REVIEW: ‘The Death Cure’ is an action-packed ending to ‘Maze Runner’ trilogy


Mazer Runner

Alex Novak

The five-year “Maze Runner” film series has come to a conclusion with the third and final installment: “The Death Cure.”

The finale returns all of the main cast including the return of Will Poulter as Gally, and they are serving up the action-packed narrative once more.

After the original film in the fall of 2014 and the sequel a year later, “The Scorch Trials,” a series of delays in bringing this project together ensued.

Moreover, after originally being scheduled for an early 2017 release, production was halted in March of 2016 after lead actor Dylan O’Brien (Thomas) sustained a serious injury while filming.

Now, the gang travels back to WCKD (pronounced “Wicked”) now operating at full force in their original base in a place called The Last City, and they intent to end this once and for all, one way or another.

Indeed, “The Scorch Trials” tagline was right: “the Maze was just the beginning.”

Their mission is one of revenge and rescue. Revenge on the leaders of WCKD who are sacrificing dozens of kids, particularly Ava Paige (Patricia Clarkson) and Janson (Aidan Gillen).

Secondly, to rescue their maze Glade friend, Minho, before he becomes the next sacrifice.

Years removed from the devastating solar flare that set the bleak future for this dystopian society, the ensuing Flare virus has spread like wildfire, infecting most of the people there. The search for a cure continues under stout pressure, sacrificing countless immune teenagers to find one.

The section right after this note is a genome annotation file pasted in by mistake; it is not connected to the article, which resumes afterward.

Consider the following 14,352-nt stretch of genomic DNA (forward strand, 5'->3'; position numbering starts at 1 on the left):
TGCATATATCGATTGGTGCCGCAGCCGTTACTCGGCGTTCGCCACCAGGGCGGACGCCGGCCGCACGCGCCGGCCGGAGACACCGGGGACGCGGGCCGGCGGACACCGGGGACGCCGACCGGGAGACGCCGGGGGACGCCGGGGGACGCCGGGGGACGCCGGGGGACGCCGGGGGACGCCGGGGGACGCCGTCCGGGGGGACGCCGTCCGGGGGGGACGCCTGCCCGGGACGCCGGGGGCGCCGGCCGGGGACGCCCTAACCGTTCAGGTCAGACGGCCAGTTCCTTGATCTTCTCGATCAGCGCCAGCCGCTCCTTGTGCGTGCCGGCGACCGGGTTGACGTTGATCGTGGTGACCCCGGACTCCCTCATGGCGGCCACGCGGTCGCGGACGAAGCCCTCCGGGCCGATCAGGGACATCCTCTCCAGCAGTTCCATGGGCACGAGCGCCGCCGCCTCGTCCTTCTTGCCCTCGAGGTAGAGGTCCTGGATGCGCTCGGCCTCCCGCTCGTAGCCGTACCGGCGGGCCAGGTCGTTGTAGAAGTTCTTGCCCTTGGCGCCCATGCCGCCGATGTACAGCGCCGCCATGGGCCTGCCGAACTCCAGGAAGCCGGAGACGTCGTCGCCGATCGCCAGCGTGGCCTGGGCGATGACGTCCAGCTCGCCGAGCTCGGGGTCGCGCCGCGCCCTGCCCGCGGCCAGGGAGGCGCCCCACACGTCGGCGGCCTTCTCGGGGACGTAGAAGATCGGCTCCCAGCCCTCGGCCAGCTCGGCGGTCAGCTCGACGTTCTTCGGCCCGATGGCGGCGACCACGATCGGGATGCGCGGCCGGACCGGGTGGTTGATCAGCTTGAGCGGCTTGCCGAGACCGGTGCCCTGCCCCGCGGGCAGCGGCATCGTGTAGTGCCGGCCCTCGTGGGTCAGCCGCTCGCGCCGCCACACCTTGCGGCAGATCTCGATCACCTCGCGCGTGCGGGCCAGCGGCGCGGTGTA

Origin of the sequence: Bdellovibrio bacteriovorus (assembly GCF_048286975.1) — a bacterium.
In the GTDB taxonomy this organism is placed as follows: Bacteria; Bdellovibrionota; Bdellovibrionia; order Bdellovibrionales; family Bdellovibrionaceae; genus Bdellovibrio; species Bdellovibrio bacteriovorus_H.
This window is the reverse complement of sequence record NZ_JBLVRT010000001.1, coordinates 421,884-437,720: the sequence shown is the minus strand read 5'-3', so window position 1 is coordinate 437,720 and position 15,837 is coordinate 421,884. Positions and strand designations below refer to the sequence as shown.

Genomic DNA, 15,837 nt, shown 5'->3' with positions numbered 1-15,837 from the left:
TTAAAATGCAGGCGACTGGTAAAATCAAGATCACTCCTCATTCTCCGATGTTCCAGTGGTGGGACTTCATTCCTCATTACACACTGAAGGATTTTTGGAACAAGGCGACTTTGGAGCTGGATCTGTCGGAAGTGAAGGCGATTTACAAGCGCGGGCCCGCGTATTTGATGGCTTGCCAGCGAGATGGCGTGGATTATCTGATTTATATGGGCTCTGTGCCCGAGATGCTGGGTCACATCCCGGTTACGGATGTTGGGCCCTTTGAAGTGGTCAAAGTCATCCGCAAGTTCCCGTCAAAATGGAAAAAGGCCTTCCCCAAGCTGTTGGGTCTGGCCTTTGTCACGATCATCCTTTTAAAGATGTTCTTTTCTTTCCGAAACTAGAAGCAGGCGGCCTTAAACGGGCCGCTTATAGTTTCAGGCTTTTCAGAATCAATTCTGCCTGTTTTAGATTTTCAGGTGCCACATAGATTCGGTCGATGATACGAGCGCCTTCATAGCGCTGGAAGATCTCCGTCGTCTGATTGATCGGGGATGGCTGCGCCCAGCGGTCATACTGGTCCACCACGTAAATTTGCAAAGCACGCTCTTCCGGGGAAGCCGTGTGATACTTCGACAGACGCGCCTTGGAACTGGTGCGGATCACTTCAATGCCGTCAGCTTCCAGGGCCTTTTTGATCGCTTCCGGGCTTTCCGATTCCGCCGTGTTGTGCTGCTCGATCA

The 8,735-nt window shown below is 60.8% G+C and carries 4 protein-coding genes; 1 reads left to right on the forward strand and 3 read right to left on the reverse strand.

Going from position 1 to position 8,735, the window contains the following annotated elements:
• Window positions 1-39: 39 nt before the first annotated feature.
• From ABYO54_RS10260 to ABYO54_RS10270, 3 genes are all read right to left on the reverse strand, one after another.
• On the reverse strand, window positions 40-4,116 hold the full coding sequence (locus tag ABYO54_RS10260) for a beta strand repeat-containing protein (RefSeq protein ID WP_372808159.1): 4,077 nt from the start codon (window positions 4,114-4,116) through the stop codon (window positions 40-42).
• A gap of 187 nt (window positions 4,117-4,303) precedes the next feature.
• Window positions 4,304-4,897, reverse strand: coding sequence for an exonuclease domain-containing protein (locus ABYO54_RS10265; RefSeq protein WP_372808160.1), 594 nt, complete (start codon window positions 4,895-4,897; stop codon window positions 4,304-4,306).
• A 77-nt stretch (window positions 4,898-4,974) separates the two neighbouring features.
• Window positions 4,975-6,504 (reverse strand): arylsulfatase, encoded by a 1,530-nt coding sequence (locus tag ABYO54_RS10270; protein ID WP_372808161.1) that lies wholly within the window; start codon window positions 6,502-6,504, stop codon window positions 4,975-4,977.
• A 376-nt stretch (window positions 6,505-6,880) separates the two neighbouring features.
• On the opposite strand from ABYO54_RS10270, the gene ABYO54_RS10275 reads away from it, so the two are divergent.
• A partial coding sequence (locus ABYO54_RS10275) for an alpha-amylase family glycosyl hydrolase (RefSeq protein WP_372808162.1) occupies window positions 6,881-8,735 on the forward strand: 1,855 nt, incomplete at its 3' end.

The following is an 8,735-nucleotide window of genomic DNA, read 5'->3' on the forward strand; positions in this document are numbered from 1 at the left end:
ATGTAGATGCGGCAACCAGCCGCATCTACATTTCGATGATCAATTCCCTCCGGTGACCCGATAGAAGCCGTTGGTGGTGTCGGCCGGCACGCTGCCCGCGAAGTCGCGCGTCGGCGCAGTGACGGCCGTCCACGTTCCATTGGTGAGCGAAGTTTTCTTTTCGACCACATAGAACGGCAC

Around the whole Last City is built a giant wall to keep out the infected, referred to as cranks, and outside the wall exists infected people who are surviving, but are not seen as good enough, or chosen, by WCKD to be a part of their “safe haven” city.

The film asks both directly and implicitly, important questions regarding the morality of both sides of the fight. The work of WCKD swears by its intentions to complete their work until they find a cure for the greater good of the world and its people. It asks the questions of what is right versus what is correct.

For Thomas, specifically, he must face the choice of saving his friends or saving the world. Sacrificing a whole generation in search for the right immune teen to then extract his life to engineer a cure or to escape, perhaps selfishly, to an island safe haven to start over small.

One character, therefore, may be the key to solving their whole problem, but the cost may mean his own life and giving in to the hands of those whose trust is potentially a fickle friend- and time is running out.

Alliances are chosen and become ever-changing as “The Death Cure” addresses straight on the enigma of hanging onto to something even when you shouldn’t. It weaves together well the bond many of these Glade characters share as they attempt to overcome and find a solution that can save everyone.

Strongly performed and full of intensity, it packs together heart and loyalty as a decent ending to the Maze Runner story.

Alex Novak is an entertainment reviewer. Contact him at [email protected].